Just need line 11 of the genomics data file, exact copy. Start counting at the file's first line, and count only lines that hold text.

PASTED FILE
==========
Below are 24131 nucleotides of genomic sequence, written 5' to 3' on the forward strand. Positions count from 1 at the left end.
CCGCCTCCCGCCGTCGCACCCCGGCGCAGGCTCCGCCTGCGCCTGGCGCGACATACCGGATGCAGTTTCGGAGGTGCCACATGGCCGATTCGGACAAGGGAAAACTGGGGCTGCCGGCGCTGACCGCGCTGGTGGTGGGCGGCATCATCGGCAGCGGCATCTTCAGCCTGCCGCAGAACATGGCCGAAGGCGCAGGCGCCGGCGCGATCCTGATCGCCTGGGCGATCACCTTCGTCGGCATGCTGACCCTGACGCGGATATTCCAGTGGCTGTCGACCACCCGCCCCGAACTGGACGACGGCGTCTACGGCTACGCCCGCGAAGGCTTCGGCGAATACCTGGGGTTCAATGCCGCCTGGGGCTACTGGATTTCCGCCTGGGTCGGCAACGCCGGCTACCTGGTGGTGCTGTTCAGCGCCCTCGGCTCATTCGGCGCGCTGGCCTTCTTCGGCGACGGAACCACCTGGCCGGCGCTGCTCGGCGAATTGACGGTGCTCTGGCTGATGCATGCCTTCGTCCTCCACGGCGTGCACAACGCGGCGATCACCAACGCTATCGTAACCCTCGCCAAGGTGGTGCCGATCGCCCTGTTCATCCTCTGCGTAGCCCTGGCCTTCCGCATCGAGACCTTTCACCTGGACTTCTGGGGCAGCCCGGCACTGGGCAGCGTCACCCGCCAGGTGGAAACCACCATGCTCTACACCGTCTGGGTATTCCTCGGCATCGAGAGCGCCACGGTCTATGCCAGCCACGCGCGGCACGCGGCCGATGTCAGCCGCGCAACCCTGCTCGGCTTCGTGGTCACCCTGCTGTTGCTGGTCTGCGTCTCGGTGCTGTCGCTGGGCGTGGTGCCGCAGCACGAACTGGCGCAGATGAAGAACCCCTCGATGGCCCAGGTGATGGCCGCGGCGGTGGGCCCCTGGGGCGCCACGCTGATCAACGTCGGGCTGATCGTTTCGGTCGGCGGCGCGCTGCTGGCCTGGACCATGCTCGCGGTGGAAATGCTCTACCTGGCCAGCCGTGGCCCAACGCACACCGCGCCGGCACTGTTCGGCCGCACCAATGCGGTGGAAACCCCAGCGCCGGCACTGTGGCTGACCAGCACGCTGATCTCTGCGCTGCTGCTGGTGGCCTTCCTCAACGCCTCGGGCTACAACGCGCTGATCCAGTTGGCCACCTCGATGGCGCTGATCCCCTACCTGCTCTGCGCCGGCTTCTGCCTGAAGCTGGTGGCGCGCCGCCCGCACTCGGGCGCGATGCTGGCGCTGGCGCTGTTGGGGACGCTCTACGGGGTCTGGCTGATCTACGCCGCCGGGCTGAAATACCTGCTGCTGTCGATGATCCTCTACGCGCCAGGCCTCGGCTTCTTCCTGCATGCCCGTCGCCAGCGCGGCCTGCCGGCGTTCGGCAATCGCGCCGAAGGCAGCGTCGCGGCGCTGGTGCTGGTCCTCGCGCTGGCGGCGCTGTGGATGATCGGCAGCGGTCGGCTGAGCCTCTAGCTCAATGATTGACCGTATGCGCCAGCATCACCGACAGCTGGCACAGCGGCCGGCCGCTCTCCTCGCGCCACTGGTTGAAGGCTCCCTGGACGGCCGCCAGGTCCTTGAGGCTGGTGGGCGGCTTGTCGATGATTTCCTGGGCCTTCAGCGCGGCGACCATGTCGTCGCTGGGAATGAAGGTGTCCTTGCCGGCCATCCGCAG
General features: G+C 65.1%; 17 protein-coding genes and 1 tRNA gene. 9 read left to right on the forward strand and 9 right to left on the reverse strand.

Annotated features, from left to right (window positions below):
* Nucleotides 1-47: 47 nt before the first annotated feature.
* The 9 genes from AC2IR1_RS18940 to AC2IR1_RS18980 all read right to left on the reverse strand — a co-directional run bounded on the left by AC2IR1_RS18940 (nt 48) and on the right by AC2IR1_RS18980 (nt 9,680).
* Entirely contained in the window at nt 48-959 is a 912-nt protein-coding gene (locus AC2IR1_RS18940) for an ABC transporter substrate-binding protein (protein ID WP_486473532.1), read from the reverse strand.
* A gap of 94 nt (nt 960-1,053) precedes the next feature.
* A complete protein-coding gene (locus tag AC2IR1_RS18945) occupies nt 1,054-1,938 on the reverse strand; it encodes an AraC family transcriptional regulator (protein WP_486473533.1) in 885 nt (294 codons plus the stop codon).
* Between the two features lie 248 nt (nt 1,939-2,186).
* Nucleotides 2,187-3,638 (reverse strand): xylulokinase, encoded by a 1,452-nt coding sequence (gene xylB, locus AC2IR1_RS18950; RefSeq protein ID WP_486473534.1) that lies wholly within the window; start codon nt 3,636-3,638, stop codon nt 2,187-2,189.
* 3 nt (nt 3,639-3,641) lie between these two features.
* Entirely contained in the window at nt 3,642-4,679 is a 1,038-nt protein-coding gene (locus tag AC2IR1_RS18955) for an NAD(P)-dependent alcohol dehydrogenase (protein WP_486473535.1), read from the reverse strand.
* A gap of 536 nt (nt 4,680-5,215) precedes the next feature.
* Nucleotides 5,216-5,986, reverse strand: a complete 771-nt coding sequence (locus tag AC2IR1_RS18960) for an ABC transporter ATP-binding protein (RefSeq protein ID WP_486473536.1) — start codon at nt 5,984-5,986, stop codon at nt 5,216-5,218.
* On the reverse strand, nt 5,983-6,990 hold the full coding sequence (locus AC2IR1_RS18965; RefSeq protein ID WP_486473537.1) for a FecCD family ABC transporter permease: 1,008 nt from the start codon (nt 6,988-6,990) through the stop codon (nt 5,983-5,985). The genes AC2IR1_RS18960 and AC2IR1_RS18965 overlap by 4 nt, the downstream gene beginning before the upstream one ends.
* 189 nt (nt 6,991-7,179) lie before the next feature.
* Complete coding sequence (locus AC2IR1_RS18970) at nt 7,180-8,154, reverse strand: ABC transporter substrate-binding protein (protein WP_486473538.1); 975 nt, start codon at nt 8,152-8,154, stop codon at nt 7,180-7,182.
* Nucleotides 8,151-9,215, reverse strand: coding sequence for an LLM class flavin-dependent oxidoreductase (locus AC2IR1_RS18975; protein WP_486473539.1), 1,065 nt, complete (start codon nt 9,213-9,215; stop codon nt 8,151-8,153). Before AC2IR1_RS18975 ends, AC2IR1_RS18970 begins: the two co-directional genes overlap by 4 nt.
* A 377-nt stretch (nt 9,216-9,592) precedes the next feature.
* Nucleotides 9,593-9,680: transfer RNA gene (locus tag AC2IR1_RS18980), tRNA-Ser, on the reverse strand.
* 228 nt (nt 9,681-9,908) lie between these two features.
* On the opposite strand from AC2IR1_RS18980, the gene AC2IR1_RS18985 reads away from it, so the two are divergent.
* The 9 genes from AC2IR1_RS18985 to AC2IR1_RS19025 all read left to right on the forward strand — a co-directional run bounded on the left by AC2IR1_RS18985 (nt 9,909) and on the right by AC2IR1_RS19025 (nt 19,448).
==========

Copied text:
* Nucleotides 2,187-3,638 (reverse strand): xylulokinase, encoded by a 1,452-nt coding sequence (gene xylB, locus AC2IR1_RS18950; RefSeq protein ID WP_486473534.1) that lies wholly within the window; start codon nt 3,636-3,638, stop codon nt 2,187-2,189.